J. Comput. Inf. Sci. Eng. 2017;17(3):031003-031003-10. doi:10.1115/1.4035674.

A competition for teams of three students using a prototype multi-user computer-aided design (MUCAD) tool was held to investigate various hypotheses regarding the performance of teams in such a setting. By comparing models from the competition to the same model in a single-user CAD environment, it is seen that use of a MUCAD system can significantly increase the value-added per unit of calendar time for a modeling effort. An investigation was also made into the causes of the performance differences among the various MUCAD teams which participated in the competition. Analysis of the results shows that teams that encouraged effective forms of communication and teams whose members scored similarly on the Purdue Spatial Visualization Test: Visualization of Rotations (PSVT:R) performed better than other teams. Areas of future research in analyzing teams in MUCAD environments are suggested.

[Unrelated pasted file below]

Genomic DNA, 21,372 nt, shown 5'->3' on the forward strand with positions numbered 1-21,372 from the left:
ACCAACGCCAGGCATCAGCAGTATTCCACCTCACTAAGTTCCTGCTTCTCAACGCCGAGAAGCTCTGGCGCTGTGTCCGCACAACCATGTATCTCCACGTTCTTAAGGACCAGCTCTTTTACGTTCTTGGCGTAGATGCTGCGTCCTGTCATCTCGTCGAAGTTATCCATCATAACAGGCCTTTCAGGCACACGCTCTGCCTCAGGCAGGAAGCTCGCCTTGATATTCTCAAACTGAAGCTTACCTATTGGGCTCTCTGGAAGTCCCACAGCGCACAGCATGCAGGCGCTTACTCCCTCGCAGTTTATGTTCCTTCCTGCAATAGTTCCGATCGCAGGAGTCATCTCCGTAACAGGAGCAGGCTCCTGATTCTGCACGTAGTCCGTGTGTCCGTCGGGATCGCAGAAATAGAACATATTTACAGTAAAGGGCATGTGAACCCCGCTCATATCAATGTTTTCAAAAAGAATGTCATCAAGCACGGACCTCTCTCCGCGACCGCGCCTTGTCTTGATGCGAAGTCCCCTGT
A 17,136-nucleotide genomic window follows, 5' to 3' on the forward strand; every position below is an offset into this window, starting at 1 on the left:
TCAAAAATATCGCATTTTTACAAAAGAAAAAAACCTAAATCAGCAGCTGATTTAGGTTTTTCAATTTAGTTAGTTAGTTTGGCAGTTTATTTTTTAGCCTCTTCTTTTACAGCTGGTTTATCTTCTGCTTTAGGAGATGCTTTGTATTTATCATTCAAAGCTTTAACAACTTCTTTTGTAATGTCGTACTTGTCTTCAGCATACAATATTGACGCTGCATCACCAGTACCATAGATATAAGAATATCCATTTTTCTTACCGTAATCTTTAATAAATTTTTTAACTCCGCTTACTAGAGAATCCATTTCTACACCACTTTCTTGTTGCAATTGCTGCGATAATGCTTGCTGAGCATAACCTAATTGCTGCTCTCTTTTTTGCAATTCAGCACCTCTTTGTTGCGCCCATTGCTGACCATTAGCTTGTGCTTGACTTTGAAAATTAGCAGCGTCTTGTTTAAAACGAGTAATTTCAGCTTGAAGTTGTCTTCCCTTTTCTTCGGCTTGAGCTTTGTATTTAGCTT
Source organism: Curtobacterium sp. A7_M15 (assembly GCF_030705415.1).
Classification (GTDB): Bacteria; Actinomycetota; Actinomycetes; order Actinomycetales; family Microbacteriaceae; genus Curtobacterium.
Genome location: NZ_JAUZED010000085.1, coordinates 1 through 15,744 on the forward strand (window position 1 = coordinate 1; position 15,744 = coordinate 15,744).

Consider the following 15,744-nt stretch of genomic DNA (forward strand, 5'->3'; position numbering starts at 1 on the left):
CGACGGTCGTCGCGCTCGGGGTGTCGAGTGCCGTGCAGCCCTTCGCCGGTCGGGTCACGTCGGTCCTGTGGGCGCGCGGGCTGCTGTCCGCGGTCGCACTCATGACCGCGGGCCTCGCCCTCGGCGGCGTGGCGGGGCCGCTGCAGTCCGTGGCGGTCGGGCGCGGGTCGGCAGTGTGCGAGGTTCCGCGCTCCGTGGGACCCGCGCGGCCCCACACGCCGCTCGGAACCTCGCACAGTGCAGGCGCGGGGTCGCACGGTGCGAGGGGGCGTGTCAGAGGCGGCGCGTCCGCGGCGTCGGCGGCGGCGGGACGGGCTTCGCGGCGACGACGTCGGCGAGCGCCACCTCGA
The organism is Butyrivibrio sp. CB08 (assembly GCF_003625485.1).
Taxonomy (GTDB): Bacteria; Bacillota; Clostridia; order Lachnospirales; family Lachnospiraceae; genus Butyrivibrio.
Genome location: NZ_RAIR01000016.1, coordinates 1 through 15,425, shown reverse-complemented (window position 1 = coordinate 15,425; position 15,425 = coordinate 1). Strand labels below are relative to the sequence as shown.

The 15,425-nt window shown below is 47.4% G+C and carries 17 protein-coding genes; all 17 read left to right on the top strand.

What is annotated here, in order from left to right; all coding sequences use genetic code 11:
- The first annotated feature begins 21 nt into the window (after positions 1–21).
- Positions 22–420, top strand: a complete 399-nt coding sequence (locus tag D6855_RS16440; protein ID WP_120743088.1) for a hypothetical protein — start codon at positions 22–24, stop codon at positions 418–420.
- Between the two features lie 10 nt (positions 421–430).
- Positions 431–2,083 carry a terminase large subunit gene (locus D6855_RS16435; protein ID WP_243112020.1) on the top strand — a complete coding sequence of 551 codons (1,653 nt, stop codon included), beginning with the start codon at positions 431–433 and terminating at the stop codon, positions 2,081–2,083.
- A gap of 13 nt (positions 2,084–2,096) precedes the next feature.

Commentary by Dr. Valentin Fuster
J. Comput. Inf. Sci. Eng. 2017;17(3):031004-031004-6. doi:10.1115/1.4034740.

This paper presents the design process of a novel general-purpose electric vehicle chassis as agriculture payload carrier platform to perform agricultural tasks: detection, guidance, mapping, and action. This design applied a human-centered design frameworks and processes: Kumar's seven modes of the design innovation process, and the three lenses of human-centered design by IDEO. After approach from three design-project perspectives mapping, a universal electric-powered multiwheel independent drive and independent steering robotic vehicle platform is designed for agricultural application. A real size prototype has been built to prove the design.

Commentary by Dr. Valentin Fuster
J. Comput. Inf. Sci. Eng. 2017;17(3):031005-031005-4. doi:10.1115/1.4034742.